Why it matters: An unfair trade practices clause did not bar coverage for a policyholder's subsidiary, an Illinois federal court ruled, ordering the insurer to provide coverage to the insured's $3 million policy maximum. The subsidiary was hit with eight class action lawsuits for allegedly enrolling consumers in monthly membership programs and charging a fee without consent in violation of various consumer protection laws. Although the insurer initially provided a defense, it drew the line at the eighth lawsuit and said it would not pay more than $1 million for defense costs. The parent company sued the insurer, which relied upon a policy exclusion for claims related to alleged unfair trade practices. But reading the exclusion as a whole, the court said it was intended to cover antitrust-related violations, not fraud-based consumer protection claims such as those found in the underlying complaints. At best, the provision was ambiguous and needed to be resolved in favor of the insured, the judge wrote, granting summary judgment for the policyholder.

Detailed discussion: Big Bridge Holdings, Inc. purchased a $3 million liability policy from Twin City Fire Insurance Company that covered its entire organization, including subsidiary Sempris LLC. Sempris sells membership programs that provide discounts at various restaurants and retailers.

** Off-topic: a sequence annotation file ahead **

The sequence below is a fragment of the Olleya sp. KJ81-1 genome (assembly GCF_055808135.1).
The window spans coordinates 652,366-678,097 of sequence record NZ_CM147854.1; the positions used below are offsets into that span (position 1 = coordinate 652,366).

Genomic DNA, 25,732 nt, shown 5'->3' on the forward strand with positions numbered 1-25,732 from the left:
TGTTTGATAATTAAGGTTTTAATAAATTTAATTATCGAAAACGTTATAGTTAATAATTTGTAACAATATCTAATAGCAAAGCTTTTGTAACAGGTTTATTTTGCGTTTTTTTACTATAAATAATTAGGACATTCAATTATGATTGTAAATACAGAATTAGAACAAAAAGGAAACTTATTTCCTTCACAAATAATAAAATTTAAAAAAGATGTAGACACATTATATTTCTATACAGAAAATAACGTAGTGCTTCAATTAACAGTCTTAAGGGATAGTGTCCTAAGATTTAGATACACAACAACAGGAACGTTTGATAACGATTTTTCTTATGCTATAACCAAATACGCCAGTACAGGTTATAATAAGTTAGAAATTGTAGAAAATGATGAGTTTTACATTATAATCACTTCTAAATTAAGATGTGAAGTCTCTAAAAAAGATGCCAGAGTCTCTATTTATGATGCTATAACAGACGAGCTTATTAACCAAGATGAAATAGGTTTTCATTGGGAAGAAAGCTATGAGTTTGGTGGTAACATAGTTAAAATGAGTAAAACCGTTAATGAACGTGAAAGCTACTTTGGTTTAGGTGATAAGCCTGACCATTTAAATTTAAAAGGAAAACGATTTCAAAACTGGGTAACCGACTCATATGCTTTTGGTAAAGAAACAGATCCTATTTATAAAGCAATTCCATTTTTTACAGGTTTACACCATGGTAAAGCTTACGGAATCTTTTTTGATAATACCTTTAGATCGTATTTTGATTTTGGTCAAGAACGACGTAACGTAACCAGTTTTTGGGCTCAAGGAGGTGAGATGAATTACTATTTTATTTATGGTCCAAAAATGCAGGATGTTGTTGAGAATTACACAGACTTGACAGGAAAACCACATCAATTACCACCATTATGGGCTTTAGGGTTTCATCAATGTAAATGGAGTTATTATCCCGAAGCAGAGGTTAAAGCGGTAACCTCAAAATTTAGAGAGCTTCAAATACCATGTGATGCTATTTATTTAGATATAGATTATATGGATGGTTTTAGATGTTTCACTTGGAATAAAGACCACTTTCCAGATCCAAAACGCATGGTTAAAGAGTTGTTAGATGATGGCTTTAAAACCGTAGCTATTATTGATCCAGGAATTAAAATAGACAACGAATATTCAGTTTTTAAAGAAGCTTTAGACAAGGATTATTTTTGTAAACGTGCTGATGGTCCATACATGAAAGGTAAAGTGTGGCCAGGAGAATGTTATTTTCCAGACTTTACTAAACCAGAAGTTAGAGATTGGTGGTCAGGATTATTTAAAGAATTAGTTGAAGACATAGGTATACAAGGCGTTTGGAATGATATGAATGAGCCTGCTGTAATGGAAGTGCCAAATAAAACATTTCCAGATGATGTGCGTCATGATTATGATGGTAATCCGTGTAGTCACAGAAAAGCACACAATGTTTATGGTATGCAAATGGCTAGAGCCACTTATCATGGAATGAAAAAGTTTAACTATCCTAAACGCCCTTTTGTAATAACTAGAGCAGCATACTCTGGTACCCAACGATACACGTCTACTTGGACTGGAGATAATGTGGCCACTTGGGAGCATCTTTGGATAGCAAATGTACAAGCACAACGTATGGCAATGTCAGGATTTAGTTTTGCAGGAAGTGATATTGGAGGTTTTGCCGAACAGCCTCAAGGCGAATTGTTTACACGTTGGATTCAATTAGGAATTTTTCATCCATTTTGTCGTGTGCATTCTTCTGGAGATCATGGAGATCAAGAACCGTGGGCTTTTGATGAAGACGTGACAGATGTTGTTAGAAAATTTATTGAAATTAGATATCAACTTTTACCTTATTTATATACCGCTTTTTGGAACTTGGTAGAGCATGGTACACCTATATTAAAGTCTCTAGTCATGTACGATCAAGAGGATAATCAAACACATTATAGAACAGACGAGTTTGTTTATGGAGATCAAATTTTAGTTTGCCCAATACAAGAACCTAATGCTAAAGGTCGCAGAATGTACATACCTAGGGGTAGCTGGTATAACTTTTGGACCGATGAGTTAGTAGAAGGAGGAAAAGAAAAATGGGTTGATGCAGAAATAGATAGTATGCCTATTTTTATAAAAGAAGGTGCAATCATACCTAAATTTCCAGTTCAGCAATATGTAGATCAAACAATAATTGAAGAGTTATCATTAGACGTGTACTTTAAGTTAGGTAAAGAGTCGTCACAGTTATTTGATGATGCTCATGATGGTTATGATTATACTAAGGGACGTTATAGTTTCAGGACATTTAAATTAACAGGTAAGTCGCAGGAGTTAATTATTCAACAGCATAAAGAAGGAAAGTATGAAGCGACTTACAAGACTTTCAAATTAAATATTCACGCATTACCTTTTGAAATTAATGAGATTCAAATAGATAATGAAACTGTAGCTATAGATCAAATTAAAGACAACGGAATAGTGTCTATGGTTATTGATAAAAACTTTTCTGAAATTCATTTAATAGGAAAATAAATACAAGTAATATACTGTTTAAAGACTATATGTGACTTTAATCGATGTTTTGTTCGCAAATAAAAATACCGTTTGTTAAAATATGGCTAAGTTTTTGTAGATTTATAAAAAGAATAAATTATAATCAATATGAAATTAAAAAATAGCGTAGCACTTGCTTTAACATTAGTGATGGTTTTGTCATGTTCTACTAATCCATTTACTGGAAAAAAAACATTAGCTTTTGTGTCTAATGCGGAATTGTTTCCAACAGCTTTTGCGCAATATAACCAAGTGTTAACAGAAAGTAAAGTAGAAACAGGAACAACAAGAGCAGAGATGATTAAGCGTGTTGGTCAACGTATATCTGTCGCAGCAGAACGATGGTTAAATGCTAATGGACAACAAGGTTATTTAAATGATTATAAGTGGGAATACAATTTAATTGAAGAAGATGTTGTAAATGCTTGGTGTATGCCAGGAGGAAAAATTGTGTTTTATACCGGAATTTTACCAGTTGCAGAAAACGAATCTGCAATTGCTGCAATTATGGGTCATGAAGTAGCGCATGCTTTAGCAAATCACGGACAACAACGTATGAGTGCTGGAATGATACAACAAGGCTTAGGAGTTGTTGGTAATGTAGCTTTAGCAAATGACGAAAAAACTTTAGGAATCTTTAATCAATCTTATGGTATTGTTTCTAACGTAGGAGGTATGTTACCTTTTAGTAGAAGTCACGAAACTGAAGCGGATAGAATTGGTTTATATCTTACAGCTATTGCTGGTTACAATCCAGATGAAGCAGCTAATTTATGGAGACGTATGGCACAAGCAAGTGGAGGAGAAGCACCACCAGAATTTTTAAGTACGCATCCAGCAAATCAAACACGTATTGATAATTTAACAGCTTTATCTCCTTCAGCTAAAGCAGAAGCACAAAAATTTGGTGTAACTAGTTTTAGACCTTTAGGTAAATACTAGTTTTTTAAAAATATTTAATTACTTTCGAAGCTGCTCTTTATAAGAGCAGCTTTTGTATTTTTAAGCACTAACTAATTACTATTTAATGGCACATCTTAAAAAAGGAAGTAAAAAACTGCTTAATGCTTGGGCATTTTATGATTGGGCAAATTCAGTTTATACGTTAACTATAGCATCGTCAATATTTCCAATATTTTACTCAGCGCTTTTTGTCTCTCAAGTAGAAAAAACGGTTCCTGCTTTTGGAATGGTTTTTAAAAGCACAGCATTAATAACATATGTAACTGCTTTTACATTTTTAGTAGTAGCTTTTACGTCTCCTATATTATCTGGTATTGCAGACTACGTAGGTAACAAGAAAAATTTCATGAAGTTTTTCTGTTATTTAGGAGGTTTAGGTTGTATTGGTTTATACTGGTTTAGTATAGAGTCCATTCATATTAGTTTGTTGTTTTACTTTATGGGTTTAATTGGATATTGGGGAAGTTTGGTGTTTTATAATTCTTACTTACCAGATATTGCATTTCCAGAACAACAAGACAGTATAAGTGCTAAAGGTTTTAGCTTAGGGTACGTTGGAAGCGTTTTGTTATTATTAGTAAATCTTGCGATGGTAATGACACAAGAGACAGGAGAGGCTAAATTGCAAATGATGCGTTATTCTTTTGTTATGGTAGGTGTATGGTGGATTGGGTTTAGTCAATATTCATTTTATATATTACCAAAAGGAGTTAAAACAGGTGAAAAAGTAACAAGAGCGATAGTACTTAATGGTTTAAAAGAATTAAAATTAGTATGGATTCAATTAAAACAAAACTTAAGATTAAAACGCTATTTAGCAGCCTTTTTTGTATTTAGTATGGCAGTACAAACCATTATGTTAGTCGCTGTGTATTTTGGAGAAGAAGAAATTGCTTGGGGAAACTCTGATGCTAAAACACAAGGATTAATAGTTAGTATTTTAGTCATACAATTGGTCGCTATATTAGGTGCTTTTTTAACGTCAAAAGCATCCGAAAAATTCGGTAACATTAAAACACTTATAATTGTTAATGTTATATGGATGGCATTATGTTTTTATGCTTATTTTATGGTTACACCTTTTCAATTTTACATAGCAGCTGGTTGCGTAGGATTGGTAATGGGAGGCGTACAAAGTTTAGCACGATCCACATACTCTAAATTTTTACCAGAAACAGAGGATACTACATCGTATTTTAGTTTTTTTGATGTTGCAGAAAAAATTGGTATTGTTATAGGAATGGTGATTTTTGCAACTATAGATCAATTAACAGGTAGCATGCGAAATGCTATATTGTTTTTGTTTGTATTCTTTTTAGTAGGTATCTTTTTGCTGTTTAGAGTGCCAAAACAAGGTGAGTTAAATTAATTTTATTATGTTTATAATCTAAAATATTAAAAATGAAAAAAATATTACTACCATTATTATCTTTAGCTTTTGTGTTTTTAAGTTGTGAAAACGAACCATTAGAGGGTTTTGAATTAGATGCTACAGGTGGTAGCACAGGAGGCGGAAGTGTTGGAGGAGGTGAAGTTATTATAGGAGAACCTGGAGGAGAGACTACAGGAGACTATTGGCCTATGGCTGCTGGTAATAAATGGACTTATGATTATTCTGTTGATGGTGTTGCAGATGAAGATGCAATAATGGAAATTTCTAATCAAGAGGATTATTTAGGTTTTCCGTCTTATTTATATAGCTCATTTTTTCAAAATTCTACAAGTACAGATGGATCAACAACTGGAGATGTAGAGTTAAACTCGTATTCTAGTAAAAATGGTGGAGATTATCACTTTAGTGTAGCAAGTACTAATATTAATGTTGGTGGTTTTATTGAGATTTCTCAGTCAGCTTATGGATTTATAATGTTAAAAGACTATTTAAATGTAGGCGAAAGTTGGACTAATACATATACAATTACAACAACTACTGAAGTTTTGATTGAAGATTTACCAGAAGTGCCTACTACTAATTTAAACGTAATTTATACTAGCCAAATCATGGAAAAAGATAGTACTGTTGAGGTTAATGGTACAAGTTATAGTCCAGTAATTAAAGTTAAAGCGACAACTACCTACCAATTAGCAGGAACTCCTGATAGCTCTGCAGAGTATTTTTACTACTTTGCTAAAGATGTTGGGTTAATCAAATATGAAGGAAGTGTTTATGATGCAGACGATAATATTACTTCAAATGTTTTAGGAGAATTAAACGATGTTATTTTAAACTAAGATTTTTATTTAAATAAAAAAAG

During the policy period, Sempris was sued eight times in various federal courts across the country. The lawsuits alleged both state and federal law violations for enrolling consumers in fee-based monthly membership programs without the consent of the plaintiffs.

Twin City initially provided coverage for the lawsuits. But when the eighth complaint was filed, the insurer sent a letter stating that it was denying coverage for any losses exceeding $1 million. Big Bridge responded with a declaratory judgment suit arguing that Twin City breached its duty to defend and/or indemnify Sempris, and breached the terms of the policy by failing to provide coverage in the full amount.

The insurer filed a counterclaim, arguing that coverage for the lawsuits against Sempris was barred by Section V(A)(5) of the policy, an exclusion that stated Twin City would not pay for any claim "based upon, arising from, or in any way related to any actual or alleged: … (5) price fixing, restraint of trade, monopolization, unfair trade practices or any violation of the Federal Trade Commission Act, Sherman Antitrust Act, Clayton Act, or any similar law regulating antitrust, monopoly, price fixing, price discrimination, predatory pricing or restraint of trade activities; provided, however, this exclusion shall not apply to Defense Costs incurred to defend such allegations up to a maximum of the lesser of (i) the remaining amount of the applicable limit of liability listed on the Declarations or (ii) $1,000,000."

Considering cross motions for summary judgment and applying Minnesota law, U.S. District Court Judge Robert M. Dow, Jr. sided with Big Bridge.

The term "unfair trade practices" was not defined by the policy, but the insurer emphasized the broad prefatory language of the exclusion to advocate for an extensive reading of the provision.